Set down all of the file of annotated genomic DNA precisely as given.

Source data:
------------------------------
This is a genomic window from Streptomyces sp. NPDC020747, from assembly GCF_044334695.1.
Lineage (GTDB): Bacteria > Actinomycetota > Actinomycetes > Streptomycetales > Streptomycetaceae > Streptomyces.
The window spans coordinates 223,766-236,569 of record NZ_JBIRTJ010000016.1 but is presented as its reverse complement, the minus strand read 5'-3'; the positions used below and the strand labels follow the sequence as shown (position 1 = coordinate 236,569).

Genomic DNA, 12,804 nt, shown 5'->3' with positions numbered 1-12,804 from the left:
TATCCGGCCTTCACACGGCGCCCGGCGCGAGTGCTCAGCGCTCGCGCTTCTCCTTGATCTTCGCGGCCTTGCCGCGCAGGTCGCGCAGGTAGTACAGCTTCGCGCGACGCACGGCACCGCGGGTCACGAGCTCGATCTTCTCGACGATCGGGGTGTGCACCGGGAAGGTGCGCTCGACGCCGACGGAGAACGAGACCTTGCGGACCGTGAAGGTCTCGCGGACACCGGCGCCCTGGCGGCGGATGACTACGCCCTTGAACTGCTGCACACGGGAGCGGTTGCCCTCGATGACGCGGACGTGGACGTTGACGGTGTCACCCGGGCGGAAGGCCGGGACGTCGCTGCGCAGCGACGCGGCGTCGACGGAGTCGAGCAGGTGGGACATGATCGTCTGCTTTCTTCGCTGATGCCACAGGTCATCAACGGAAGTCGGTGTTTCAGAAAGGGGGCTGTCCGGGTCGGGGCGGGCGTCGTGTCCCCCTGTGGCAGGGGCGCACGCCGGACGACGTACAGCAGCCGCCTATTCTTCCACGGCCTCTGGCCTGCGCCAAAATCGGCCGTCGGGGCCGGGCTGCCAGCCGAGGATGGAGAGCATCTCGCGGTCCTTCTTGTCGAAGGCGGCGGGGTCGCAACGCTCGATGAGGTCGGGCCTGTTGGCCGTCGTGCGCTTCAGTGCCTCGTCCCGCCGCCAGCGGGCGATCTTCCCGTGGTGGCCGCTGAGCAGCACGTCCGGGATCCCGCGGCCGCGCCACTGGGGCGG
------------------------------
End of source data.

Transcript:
This is a genomic window from Streptomyces sp. NPDC020747, from assembly GCF_044334695.1.
Lineage (GTDB): Bacteria > Actinomycetota > Actinomycetes > Streptomycetales > Streptomycetaceae > Streptomyces.
The window spans coordinates 223,766-236,569 of record NZ_JBIRTJ010000016.1 but is presented as its reverse complement, the minus strand read 5'-3'; the positions used below and the strand labels follow the sequence as shown (position 1 = coordinate 236,569).

Genomic DNA, 12,804 nt, shown 5'->3' with positions numbered 1-12,804 from the left:
TATCCGGCCTTCACACGGCGCCCGGCGCGAGTGCTCAGCGCTCGCGCTTCTCCTTGATCTTCGCGGCCTTGCCGCGCAGGTCGCGCAGGTAGTACAGCTTCGCGCGACGCACGGCACCGCGGGTCACGAGCTCGATCTTCTCGACGATCGGGGTGTGCACCGGGAAGGTGCGCTCGACGCCGACGGAGAACGAGACCTTGCGGACCGTGAAGGTCTCGCGGACACCGGCGCCCTGGCGGCGGATGACTACGCCCTTGAACTGCTGCACACGGGAGCGGTTGCCCTCGATGACGCGGACGTGGACGTTGACGGTGTCACCCGGGCGGAAGGCCGGGACGTCGCTGCGCAGCGACGCGGCGTCGACGGAGTCGAGCAGGTGGGACATGATCGTCTGCTTTCTTCGCTGATGCCACAGGTCATCAACGGAAGTCGGTGTTTCAGAAAGGGGGCTGTCCGGGTCGGGGCGGGCGTCGTGTCCCCCTGTGGCAGGGGCGCACGCCGGACGACGTACAGCAGCCGCCTATTCTTCCACGGCCTCTGGCCTGCGCCAAAATCGGCCGTCGGGGCCGGGCTGCCAGCCGAGGATGGAGAGCATCTCGCGGTCCTTCTTGTCGAAGGCGGCGGGGTCGCAACGCTCGATGAGGTCGGGCCTGTTGGCCGTCGTGCGCTTCAGTGCCTCGTCCCGCCGCCAGCGGGCGATCTTCCCGTGGTGGCCGCTGAGCAGCACGTCCGGGATCCCGCGGCCGCGCCACTGGGGCGG